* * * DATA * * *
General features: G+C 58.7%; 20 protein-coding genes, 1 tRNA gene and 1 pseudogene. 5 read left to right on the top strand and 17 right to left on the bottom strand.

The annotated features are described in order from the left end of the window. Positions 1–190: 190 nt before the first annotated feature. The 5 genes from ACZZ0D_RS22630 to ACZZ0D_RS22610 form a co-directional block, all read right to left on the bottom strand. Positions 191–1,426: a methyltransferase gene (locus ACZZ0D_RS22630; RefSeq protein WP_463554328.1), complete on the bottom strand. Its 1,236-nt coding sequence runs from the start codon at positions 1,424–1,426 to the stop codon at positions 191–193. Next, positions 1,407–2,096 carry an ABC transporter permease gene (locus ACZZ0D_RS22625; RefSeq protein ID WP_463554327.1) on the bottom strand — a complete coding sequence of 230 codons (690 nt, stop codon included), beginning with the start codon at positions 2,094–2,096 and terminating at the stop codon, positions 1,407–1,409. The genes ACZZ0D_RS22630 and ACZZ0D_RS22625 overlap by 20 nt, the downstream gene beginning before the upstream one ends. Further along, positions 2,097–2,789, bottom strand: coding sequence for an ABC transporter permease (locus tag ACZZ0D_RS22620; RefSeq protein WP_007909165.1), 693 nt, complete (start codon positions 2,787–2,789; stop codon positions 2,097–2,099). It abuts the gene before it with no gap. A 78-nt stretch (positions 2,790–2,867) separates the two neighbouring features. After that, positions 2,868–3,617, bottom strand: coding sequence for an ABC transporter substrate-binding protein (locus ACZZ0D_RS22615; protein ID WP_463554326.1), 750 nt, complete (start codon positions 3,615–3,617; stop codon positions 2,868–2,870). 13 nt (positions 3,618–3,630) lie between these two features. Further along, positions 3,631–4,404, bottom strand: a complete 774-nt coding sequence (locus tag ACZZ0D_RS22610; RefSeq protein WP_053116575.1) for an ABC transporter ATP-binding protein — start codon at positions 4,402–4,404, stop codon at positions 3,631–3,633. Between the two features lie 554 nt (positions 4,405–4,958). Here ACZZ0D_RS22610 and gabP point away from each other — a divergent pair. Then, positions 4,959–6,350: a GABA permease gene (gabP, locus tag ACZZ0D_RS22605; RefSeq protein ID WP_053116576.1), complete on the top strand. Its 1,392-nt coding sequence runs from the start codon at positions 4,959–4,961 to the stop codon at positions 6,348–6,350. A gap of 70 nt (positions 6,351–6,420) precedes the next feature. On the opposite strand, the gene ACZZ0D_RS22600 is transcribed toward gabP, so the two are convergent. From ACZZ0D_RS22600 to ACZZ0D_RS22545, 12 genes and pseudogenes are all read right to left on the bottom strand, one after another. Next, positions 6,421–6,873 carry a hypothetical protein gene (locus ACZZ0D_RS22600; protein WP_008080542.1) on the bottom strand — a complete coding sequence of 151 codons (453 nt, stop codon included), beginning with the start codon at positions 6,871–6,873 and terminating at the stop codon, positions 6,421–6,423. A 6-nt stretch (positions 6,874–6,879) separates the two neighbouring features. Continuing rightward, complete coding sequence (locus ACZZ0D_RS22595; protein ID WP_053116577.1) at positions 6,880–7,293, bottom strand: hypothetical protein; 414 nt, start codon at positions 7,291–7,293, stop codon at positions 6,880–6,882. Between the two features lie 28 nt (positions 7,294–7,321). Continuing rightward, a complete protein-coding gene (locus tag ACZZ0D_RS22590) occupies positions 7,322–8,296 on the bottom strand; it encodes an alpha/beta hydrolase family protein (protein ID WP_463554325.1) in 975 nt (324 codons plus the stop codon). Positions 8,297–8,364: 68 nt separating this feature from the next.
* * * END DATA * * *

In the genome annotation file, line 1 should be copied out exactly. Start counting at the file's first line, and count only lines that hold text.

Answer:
General features: G+C 58.7%; 20 protein-coding genes, 1 tRNA gene and 1 pseudogene. 5 read left to right on the top strand and 17 right to left on the bottom strand.